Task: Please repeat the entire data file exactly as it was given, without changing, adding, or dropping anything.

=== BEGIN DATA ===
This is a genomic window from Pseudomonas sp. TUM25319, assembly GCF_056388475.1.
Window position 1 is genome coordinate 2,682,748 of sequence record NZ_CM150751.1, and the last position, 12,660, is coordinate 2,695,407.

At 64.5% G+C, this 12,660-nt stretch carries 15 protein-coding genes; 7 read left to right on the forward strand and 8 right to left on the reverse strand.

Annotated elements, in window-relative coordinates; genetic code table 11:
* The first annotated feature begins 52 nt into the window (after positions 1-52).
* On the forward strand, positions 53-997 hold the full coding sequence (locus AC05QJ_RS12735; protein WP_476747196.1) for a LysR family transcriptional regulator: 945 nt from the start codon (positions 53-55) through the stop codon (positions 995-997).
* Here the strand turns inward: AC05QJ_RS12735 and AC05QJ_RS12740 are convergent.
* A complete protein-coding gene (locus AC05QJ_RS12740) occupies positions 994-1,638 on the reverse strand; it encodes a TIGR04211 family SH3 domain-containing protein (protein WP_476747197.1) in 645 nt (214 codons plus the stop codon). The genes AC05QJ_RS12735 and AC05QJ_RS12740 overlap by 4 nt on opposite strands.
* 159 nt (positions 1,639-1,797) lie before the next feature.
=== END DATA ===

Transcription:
This is a genomic window from Pseudomonas sp. TUM25319, assembly GCF_056388475.1.
Window position 1 is genome coordinate 2,682,748 of sequence record NZ_CM150751.1, and the last position, 12,660, is coordinate 2,695,407.

At 64.5% G+C, this 12,660-nt stretch carries 15 protein-coding genes; 7 read left to right on the forward strand and 8 right to left on the reverse strand.

Annotated elements, in window-relative coordinates; genetic code table 11:
* The first annotated feature begins 52 nt into the window (after positions 1-52).
* On the forward strand, positions 53-997 hold the full coding sequence (locus AC05QJ_RS12735; protein WP_476747196.1) for a LysR family transcriptional regulator: 945 nt from the start codon (positions 53-55) through the stop codon (positions 995-997).
* Here the strand turns inward: AC05QJ_RS12735 and AC05QJ_RS12740 are convergent.
* A complete protein-coding gene (locus AC05QJ_RS12740) occupies positions 994-1,638 on the reverse strand; it encodes a TIGR04211 family SH3 domain-containing protein (protein WP_476747197.1) in 645 nt (214 codons plus the stop codon). The genes AC05QJ_RS12735 and AC05QJ_RS12740 overlap by 4 nt on opposite strands.
* 159 nt (positions 1,639-1,797) lie before the next feature.